Back at the very tail-end of the eighties, there was a Pepsi advert that showed up in pretty much every commercial break on ITV, and used to drive me up the wall. It involved a teenage ice hockey team – because, of course, we were all supposed to keel over with excitement at the merest hint of anything ‘American’, even if we didn’t have the first idea what it actually involved – being berated by their coach, who was so disappointed in their performance that he forced them to drink unbranded cola. “Coach”, protested one subtly-mulleted puck-pursuer, “this isn’t Pepsi!”. “It’s all you deserve, Penchansky!” came the yelled reply, provoking an angrily loud-whispered “letsgetbackontheiceguyzzzz” and, what do you know, a performance so impressive that ‘Coach’ relented and gave them proper cola after all.
Even despite this and many, many other similarly irritating and patronising adverts founded on an ignorance so deep and profound it can’t even qualify as misunderstanding of what UK-based putative soft drink-buying youngsters might actually have been interested in, I was – and remain – very much Team Pepsi. The implication of the advert may have been that Penchansky and his Super Furry Animals-inspiring team-mates had been given – uh oh – Coke instead, but let’s be honest about it, you’d almost certainly happily accept Coca-Cola in the absence of your preferred choice and vice versa. So the question remains of what they were actually unwittingly swigging, and, well, there were plenty of thoroughly miserable possibilities to choose from.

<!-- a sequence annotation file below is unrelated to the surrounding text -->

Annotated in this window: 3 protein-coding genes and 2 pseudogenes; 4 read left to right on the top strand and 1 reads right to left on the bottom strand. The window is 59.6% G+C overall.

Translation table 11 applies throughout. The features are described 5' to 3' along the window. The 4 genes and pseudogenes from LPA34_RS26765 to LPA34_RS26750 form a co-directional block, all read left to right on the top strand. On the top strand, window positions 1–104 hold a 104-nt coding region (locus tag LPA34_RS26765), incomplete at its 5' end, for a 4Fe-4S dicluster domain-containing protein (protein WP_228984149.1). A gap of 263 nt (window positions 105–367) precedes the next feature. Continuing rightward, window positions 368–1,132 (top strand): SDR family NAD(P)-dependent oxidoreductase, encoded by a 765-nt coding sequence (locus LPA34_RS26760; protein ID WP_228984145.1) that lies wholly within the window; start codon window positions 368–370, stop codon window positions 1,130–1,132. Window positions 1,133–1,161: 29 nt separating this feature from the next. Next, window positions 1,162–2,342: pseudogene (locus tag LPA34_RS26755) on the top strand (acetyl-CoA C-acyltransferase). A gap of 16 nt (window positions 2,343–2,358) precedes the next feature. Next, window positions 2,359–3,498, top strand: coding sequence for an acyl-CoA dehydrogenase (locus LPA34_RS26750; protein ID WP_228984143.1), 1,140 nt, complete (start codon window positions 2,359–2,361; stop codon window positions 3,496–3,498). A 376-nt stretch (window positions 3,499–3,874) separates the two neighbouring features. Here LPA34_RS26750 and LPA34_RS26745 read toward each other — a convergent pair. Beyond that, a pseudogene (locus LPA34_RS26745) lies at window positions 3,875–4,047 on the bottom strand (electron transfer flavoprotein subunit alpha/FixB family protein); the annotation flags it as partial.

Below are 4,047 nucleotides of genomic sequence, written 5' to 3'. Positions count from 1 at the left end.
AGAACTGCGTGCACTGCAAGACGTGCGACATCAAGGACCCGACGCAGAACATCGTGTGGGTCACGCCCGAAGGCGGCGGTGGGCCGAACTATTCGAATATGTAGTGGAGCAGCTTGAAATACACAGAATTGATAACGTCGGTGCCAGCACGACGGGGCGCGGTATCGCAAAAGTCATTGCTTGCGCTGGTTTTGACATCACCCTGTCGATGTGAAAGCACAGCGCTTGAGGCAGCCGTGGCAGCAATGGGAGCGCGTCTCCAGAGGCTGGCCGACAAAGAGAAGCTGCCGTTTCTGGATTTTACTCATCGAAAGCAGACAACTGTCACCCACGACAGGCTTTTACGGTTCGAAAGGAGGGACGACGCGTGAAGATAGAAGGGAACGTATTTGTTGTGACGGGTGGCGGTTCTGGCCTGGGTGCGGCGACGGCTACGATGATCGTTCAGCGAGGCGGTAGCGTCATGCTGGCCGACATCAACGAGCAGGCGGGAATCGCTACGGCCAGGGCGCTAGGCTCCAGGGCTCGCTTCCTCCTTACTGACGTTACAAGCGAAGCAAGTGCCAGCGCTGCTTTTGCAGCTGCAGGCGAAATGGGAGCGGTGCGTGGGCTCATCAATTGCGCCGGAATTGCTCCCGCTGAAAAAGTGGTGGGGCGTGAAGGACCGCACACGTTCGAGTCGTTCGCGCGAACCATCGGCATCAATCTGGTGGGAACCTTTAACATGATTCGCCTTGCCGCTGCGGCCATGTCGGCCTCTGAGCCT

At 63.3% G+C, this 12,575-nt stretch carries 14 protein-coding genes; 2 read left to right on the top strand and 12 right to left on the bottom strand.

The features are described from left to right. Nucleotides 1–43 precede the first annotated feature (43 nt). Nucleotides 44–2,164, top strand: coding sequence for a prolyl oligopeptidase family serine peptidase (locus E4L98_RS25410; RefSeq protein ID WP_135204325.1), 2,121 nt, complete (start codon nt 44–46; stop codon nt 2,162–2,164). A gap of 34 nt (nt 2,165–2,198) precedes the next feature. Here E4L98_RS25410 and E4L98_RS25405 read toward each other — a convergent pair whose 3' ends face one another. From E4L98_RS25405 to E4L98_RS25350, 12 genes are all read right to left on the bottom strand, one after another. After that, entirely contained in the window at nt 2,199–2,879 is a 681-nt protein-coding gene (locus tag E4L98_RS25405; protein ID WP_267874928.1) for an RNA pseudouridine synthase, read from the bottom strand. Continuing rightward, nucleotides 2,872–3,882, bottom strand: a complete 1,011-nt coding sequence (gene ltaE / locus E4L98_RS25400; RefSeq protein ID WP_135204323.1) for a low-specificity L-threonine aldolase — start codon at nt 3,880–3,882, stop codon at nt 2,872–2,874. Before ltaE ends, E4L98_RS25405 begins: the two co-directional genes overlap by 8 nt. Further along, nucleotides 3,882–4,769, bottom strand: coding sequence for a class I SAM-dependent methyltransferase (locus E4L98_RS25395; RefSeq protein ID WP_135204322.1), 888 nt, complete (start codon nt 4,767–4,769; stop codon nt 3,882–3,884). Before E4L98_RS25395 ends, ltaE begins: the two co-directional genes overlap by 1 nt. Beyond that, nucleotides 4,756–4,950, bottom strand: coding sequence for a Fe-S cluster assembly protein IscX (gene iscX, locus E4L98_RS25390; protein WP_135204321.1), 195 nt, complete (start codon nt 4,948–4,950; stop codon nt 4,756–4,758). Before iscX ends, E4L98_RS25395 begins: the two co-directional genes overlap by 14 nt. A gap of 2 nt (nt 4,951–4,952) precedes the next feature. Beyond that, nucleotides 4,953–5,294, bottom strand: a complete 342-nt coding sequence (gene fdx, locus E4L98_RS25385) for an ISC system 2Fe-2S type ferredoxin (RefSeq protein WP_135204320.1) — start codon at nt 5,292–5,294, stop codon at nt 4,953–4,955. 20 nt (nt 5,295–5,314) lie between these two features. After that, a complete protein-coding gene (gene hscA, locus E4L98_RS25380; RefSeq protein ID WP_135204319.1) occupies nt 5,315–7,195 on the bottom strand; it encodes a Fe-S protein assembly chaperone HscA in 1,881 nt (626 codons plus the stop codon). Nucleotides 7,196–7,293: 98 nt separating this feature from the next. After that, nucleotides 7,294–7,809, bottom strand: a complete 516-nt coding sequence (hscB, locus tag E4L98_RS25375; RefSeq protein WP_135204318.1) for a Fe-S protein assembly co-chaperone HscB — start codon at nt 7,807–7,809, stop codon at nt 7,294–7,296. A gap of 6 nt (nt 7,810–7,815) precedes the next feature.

If you wanted to be self-consciously ‘different’ and reject the evil corporate agenda creeping in through the carbonated back door courtesy of Coke and Pepsi, you could always opt for Virgin Cola, bankrolled by a business-straddling multi-millionaire, presented in a ‘suggestive’ bottle nicknamed ‘The Pammy’, and subjected to endless prominent Product Placement gambits in every noted counter-cultural anti-establishment small-scale television show from Buffy The Vampire Slayer to Ally McBeal; none of which could detract from the fact that it tasted so unspeakably bland that it swept the board at Lee And Herring’s Mediocrity Awards in the year of its launch. If your parents had one eye on ‘value’ and the other not on anything even remotely resembling flavour, you might well have ended up with something along the lines of the own-brand cola proffered by Happy Shopper-anticipating wholesale concern Nurdin & Peacock, described by Samira Ahmed on Looks Unfamiliar (as you can hear here) as “utterly disgusting”. If you were stuck out in some remote rural-industrial outpost where they didn’t have any time for your fancy city ways – as Andy Lewis was whilst en route to the legendary ‘BALLS TO ENOCH POWELL’ graffiti (which again you can hear more about in Looks Unfamiliar here) – you might well find that everyone around there drank a regional alternative such as Sola Cola, which Andy fondly recalls as “as if someone had phoned through a description of what Coke tasted like”. At the very end of the shelf, there was always the strangely unappealingly-named My Mum’s Cola, which you never actually saw anyone drinking, only as presumably empty discarded cans. Plus there was that one where it had some kind of monster hand reaching around a brick wall on the can or something but even I’m not quite sure what I’m on about there.